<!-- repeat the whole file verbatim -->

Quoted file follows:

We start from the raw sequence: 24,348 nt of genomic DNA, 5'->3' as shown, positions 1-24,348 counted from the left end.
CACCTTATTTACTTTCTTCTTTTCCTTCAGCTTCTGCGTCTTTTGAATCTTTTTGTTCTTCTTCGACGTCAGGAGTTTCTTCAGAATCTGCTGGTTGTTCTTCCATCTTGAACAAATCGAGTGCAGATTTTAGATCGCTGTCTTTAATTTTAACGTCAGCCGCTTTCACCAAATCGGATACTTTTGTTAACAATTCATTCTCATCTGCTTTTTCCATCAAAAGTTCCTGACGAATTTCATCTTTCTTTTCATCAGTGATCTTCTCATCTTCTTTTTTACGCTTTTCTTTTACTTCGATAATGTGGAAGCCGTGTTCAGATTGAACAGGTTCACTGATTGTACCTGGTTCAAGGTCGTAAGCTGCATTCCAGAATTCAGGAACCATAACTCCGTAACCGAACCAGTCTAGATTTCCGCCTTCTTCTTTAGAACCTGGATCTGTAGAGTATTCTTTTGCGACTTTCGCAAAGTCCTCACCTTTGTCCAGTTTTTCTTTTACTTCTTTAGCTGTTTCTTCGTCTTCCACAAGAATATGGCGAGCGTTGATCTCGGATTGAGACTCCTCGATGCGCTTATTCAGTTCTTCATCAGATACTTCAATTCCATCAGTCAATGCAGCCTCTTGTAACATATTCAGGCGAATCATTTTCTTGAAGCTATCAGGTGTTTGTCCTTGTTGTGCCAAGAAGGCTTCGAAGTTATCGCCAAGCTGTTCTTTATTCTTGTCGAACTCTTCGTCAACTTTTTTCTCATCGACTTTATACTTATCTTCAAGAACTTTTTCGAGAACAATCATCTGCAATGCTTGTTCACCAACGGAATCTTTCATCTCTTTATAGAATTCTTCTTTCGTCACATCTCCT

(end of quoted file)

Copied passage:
We start from the raw sequence: 24,348 nt of genomic DNA, 5'->3' as shown, positions 1-24,348 counted from the left end.
CACCTTATTTACTTTCTTCTTTTCCTTCAGCTTCTGCGTCTTTTGAATCTTTTTGTTCTTCTTCGACGTCAGGAGTTTCTTCAGAATCTGCTGGTTGTTCTTCCATCTTGAACAAATCGAGTGCAGATTTTAGATCGCTGTCTTTAATTTTAACGTCAGCCGCTTTCACCAAATCGGATACTTTTGTTAACAATTCATTCTCATCTGCTTTTTCCATCAAAAGTTCCTGACGAATTTCATCTTTCTTTTCATCAGTGATCTTCTCATCTTCTTTTTTACGCTTTTCTTTTACTTCGATAATGTGGAAGCCGTGTTCAGATTGAACAGGTTCACTGATTGTACCTGGTTCAAGGTCGTAAGCTGCATTCCAGAATTCAGGAACCATAACTCCGTAACCGAACCAGTCTAGATTTCCGCCTTCTTCTTTAGAACCTGGATCTGTAGAGTATTCTTTTGCGACTTTCGCAAAGTCCTCACCTTTGTCCAGTTTTTCTTTTACTTCTTTAGCTGTTTCTTCGTCTTCCACAAGAATATGGCGAGCGTTGATCTCGGATTGAGACTCCTCGATGCGCTTATTCAGTTCTTCATCAGATACTTCAATTCCATCAGTCAATGCAGCCTCTTGTAACATATTCAGGCGAATCATTTTCTTGAAGCTATCAGGTGTTTGTCCTTGTTGTGCCAAGAAGGCTTCGAAGTTATCGCCAAGCTGTTCTTTATTCTTGTCGAACTCTTCGTCAACTTTTTTCTCATCGACTTTATACTTATCTTCAAGAACTTTTTCGAGAACAATCATCTGCAATGCTTGTTCACCAACGGAATCTTTCATCTCTTTATAGAATTCTTCTTTCGTCACATCTCCT